Entries in world (193)
Great work from our friends at XPLANE.com for the Harvard Business School! Thanks to both XPLAE and Harvard for making this video available to the public.
The inspiring and thought-provoking piece on global leadership was created in collaboration with Nitin Nohria, Richard P. Chapman Professor of Business Administration, and Co-Chair of the Leadership Initiative at Harvard Business School.
The video debuted earlier this month at Harvard Business School's "How Can Leadership Be Taught" symposium on June 9 and 10. We were honored to partner with Nitin to create a visually appealing, provocative piece that would inspire viewers to take action, get involved and be motivated to lead.
"Imagine Leadership" is six minutes long and available for viewing on YouTube http://www.youtube.com/watch?v=TuuTlQ0FzEU. Inspired by the popular "Did You Know? 2.0" video that we created, the new piece has similar qualities in how it visually represents key factoids, people and critical information. However, unlike "Did You Know," this piece combines illustration with graphics and photography, allowing the most appropriate visual content to represent each subject.
I'm not sure I understand what Wolfram|Alpha is yet, but so far it's pretty impressive. Developed by Stephen Wolfram and his team, it claims to be a "computational knowledge engine". The input box looks like a search engine, but it is definitely NOT a search engine.
When you type in a question, it attempts to show you all of the relevant data it can find. It is actually calculating and charting this information real-time in order to present it to you. Because its built on top of the Mathematica Engine, it can also handle math problems.
I think this will be an important tool for many designers of infographics, because you can get some of your raw data directly from Wolfram|Alpha. As they add more data into the system over time, this will become one of your best resources for information. They have a pretty extensive page of examples by category that is a great place to start. Also watch the short video by Stephen Wolfram showing what the system can do.
From GOOD magazine. If you look closely, this is essentially a bar chart dressed up, but it's the dressing up into the shape of the U.S. flag that catches your eye. I love it!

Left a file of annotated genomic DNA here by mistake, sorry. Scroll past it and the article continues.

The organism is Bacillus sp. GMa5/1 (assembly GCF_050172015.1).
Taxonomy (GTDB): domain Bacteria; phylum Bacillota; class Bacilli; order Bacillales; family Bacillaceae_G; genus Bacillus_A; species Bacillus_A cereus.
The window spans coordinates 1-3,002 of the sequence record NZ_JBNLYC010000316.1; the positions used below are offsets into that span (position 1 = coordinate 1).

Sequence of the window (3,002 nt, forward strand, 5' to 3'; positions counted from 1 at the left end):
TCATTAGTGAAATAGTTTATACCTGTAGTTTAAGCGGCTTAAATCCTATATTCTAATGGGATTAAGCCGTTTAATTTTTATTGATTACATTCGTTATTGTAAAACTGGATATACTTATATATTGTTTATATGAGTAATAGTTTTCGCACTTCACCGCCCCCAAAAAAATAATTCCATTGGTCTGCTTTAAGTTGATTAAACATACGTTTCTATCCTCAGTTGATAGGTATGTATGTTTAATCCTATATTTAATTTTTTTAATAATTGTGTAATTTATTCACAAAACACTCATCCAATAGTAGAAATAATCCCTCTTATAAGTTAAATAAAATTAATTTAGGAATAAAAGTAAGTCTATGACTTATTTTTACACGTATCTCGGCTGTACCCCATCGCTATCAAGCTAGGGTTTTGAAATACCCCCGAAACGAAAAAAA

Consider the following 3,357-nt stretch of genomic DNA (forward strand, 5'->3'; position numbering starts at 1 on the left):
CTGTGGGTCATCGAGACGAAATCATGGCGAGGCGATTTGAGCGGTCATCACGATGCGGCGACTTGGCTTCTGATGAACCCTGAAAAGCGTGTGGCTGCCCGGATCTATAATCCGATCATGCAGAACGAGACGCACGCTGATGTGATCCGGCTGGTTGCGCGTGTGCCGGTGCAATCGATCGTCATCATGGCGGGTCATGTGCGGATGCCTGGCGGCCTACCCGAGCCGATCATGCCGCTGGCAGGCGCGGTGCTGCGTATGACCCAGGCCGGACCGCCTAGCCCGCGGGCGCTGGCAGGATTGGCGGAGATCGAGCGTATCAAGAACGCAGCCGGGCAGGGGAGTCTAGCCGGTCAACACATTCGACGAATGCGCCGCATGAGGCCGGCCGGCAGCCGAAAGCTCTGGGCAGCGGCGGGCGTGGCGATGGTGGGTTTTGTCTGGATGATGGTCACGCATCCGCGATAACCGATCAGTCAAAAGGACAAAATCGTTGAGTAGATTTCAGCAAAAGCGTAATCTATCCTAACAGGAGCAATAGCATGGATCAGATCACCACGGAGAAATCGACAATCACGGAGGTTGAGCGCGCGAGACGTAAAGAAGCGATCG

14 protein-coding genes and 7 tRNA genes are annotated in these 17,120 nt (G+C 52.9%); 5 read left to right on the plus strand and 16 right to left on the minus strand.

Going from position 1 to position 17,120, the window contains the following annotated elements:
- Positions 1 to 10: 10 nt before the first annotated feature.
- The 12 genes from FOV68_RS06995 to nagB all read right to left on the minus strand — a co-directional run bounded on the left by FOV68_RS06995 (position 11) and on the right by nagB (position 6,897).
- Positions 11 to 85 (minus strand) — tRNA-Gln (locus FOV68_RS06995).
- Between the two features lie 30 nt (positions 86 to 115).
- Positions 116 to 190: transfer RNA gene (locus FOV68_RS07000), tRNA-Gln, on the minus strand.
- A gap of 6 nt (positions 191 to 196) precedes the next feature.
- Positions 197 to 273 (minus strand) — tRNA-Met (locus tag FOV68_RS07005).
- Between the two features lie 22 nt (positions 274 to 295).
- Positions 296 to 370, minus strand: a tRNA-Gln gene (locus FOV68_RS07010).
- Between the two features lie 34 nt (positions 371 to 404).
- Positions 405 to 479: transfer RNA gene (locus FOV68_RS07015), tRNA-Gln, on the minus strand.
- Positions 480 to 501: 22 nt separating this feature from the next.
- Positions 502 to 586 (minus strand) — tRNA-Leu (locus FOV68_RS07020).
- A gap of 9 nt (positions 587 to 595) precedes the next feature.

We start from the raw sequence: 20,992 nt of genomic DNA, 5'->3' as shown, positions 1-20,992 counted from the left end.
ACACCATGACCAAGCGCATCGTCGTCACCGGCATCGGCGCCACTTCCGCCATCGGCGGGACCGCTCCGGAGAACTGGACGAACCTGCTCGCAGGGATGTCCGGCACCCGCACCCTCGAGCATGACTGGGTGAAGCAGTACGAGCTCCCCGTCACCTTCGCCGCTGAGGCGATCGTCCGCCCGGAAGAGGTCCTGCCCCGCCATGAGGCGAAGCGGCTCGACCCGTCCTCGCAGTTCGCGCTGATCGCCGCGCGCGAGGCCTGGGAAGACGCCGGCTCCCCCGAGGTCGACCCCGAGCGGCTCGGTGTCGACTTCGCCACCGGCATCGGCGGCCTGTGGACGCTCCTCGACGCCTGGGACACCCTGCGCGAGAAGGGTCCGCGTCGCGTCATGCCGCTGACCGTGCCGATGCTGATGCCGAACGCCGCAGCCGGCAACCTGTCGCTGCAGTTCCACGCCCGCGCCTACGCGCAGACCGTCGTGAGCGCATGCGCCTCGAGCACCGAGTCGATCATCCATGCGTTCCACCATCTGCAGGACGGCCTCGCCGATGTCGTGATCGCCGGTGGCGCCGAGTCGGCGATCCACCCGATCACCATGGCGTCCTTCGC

Immigration may have taken a back seat during the financial crisis, but the issue still needs resolving. While illegal immigrants sneaking over the border is still a primary concern, it’s good to know who came to our country legally, and from where. Our latest Transparency is a look at the 20 countries from which the most people came to America in 2008, how many immigrants already had family here, and how many received asylum when they arrived on our shores.Found on SimpleComplexity.net, thanks Nathan!
Good infographic from the New Scientist showing how many years we have left of our key natural resources. Essentially these are basic bar and pie charts, but dressed up to make the overall graphic more compelling. The message is still clear though, and the author gets his point across very strongly.
This comes from a 2007 article in the New Scientist called "Earth's Natural Wealth: an Audit" that include two more infographics as well. The first is a map of where in the world are these natural resources are.
The next is a bubble graphic showing the scale of how much of each resource an average American will consume during their lifetime.
The Source listed on the first infographic: Armin Reller, University of Augsburg, Tom Graedel, Yale University
Found on FlowingData.com and numerous Twitter references. Thanks Nathan.
Thanks Marco, for broadening my horizons!
Why is another world popoulation map website Cool? Because on GunnMap, by Gunn Interactive, you can load your own data. There are a few example data sets preloaded like population, GDP growth, military spending and birth rate, but the best part is that you can paste in your own data to create a custom world map.
Here's a quick demo video from Arthur Gunn on how to use the site by pasting in data from the CIA website to create a new map:
Thanks Paul for the link!
Here's a fun one for Friday. Humans! by Reza Rasoli. Reminds me of The Matrix when Mr. Smith calls the humans a virus on the world.
Humans! is a 60 second global awareness PSA sensationalizing the excessive, all-consuming nature of the human being. This cute and naive Earth stands no chance against such an insatiable parasite. Witness its utter demise in a fun and sickening kind of way.Thanks Hannu for the link!
From The Washington Post, TimeSpace-World is an experiment in a visual way to see news stories from around the world. You can specify the time period during a day that you want to see with the slider, and then click the stories to zoom into the map. You can also enter search terms to view a smaller set of relevant stories.
TimeSpace is an interactive map that allows you to navigate articles, photos, video and commentary from around the globe. Discover news hot-spots where coverage is clustered. Use the timeline to illustrate peaks in coverage, and customize your news searches to a particular day or specific hour. (Many Washington Post stories appear at midnight; others are published throughout the day as news happens). Click the ? In the upper right for help.